Of course, the word “dissent” has been in common usage for a very long time and is a fundamental right of American citizens.

Ngram 1800 – 2008.  Source: Google

Seventy years after first being published, Orwell’s novel Nineteen Eighty-Four still stands as a relevant cautionary tale for our own future.  I encourage you to read it again, keep an open mind, and piss off the self-declared Thought Police from time to time.

Source:, 2011

Doomsday Clock Reset

This year is the 70th anniversary of the Doomsday Clock, which the Bulletin of the Atomic Scientists describes as follows:

“The Doomsday Clock is a design that warns the public about how close we are to destroying our world with dangerous technologies of our own making. It is a metaphor, a reminder of the perils we must address if we are to survive on the planet.”

You’ll find an overview on the Doomsday Clock here:

The Clock was last changed in 2015 from five to three minutes to midnight. In January 2016, the Doomsday Clock’s minute hand did not change.

On 26 January 2017, the Bulletin of the Atomic Scientists Science and Security Board, in consultation with its Board of Sponsors, which includes 15 Nobel Laureates, decided to reset the Doomsday Clock to 2-1/2 minutes to midnight. This is the closest it has been to midnight in 64 years, since the early days of above ground nuclear device testing.

Two and a half minutes to midnight

The Science and Security Board warned:

“In 2017, we find the danger to be even greater (than in 2015 and 2016), the need for action more urgent. It is two and a half minutes to midnight, the Clock is ticking, global danger looms. Wise public officials should act immediately, guiding humanity away from the brink. If they do not, wise citizens must step forward and lead the way.”

You can read the Science and Security Board’s complete statement at the following link:

Their rationale for resetting the clock is not based on a single issue, but rather, the aggregate effects of the following issues, as described in their statement:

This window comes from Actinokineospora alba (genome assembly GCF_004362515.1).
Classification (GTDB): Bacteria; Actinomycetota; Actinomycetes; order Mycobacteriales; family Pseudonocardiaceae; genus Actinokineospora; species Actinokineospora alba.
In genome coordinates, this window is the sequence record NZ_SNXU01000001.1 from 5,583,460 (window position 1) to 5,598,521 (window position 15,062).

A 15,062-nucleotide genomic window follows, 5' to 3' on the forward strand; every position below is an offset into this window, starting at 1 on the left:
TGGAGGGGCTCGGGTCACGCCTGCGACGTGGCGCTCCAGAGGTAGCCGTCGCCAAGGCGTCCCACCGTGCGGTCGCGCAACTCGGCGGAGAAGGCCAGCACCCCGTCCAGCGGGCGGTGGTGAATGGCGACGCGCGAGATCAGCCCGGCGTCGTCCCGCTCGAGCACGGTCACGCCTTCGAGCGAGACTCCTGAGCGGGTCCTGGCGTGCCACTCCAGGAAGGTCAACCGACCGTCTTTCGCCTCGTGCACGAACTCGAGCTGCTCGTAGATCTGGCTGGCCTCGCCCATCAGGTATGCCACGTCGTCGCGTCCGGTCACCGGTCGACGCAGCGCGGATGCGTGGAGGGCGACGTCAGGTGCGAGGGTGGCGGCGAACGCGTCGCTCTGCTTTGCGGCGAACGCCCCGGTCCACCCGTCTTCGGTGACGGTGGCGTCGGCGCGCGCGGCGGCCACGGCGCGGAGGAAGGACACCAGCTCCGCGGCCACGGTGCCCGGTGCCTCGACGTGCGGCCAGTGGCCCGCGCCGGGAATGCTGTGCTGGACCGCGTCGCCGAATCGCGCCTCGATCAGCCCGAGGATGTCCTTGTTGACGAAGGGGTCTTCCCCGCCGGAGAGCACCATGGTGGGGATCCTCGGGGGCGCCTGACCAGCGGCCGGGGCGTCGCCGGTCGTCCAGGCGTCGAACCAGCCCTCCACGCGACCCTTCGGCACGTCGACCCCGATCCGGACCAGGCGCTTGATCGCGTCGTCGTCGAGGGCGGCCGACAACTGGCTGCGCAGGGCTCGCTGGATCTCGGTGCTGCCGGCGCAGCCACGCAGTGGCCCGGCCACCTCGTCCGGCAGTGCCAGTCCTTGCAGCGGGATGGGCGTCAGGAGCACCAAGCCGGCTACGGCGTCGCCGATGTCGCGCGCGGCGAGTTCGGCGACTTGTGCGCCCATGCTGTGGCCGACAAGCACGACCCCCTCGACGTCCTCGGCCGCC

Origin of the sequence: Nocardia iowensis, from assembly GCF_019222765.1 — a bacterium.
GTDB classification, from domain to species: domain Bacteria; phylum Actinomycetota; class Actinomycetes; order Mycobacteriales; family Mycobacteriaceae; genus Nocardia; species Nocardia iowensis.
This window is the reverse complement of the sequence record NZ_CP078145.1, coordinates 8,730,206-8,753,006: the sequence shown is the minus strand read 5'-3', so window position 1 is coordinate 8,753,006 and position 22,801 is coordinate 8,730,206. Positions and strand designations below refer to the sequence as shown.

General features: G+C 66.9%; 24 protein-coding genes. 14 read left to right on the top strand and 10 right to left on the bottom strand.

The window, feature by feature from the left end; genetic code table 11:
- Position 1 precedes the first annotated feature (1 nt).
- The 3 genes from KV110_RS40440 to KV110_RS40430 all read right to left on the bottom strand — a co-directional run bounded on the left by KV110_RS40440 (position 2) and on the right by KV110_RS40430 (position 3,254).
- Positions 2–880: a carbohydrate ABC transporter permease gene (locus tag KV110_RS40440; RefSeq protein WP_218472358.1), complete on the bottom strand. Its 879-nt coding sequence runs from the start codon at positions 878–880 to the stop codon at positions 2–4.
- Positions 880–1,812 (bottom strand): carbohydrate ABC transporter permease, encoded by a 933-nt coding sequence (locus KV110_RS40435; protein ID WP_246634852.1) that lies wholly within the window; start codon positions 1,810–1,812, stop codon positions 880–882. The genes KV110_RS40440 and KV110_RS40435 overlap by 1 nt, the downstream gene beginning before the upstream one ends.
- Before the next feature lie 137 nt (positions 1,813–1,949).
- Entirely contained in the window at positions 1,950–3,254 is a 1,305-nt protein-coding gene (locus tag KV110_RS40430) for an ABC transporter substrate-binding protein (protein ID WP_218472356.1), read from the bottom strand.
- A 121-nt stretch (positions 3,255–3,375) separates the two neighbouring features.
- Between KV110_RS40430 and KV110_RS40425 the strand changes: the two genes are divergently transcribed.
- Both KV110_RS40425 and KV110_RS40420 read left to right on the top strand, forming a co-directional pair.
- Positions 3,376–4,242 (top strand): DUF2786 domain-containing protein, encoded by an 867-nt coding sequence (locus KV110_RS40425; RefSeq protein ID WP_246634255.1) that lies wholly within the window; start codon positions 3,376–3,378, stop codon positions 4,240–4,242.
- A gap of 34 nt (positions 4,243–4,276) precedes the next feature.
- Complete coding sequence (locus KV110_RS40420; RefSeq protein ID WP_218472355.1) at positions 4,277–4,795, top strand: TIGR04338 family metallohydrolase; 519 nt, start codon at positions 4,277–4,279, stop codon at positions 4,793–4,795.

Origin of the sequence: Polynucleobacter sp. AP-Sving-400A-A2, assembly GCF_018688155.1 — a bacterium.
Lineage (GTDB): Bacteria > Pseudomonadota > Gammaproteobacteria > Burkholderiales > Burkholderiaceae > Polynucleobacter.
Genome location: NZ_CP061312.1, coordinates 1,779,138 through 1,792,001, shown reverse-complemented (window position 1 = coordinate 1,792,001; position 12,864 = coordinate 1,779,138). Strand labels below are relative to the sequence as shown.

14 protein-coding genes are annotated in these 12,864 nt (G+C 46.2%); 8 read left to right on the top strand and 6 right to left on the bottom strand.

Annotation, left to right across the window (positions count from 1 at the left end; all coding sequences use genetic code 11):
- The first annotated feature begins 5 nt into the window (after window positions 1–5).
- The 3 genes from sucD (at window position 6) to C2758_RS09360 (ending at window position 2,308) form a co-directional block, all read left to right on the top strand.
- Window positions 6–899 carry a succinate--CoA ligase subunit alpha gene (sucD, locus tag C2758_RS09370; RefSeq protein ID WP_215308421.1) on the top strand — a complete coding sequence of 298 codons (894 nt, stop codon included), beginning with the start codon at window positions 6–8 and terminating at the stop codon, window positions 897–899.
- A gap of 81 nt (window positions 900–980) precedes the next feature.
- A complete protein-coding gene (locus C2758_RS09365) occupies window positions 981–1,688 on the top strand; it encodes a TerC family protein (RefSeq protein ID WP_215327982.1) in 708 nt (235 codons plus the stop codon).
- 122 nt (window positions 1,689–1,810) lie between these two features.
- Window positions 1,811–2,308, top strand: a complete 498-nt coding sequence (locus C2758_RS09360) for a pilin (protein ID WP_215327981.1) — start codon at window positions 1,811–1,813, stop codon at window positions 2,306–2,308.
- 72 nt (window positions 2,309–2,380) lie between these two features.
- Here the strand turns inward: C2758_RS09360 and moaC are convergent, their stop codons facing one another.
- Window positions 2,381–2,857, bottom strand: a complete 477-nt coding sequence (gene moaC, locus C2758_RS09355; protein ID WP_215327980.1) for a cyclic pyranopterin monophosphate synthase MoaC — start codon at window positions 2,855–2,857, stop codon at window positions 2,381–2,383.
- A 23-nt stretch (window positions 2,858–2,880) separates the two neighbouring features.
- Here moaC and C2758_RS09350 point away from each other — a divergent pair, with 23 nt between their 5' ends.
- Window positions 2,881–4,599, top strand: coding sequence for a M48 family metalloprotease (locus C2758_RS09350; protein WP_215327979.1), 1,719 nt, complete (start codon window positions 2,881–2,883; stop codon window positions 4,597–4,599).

A dangerous nuclear situation on multiple fronts

  • Stockpile modernization by current nuclear powers, particularly the U.S. and Russia, has the potential to grow rather than reduce worldwide nuclear arsenals
  • Stagnation in nuclear arms control
  • Continuing tensions between nuclear-armed India and Pakistan
  • North Korea’s continuing nuclear development
  • The Iran nuclear deal has been successful in accomplishing its goals in its first year, but its future is in doubt under the new U.S. administration
  • Careless rhetoric about nuclear weapons is destabilizing; for example, the U.S. administration’s suggestion that South Korea and Japan acquire their own nuclear weapons to counter North Korea

The clear need for climate action

  • The Paris Agreement went into effect in 2016
  • Continued warming of the world was measured in 2016
  • S. administration needs to make a clear, unequivocal statement that it accepts climate change, caused by human activity, as a scientific reality

Nuclear power: An option worth careful consideration

  • Nuclear power a tempting part of the solution to the climate change problem
  • The scale of new nuclear power plant construction does not match the need for clean energy
  • In the short to medium term, governments should discourage the premature closure of existing reactors that are safe and economically viable
  • In the longer term, deploy new types of reactors that can be built quickly and are at least as safe as the commercial nuclear plants now operating
  • Deal responsibly with safety issues and with the commercial nuclear waste problem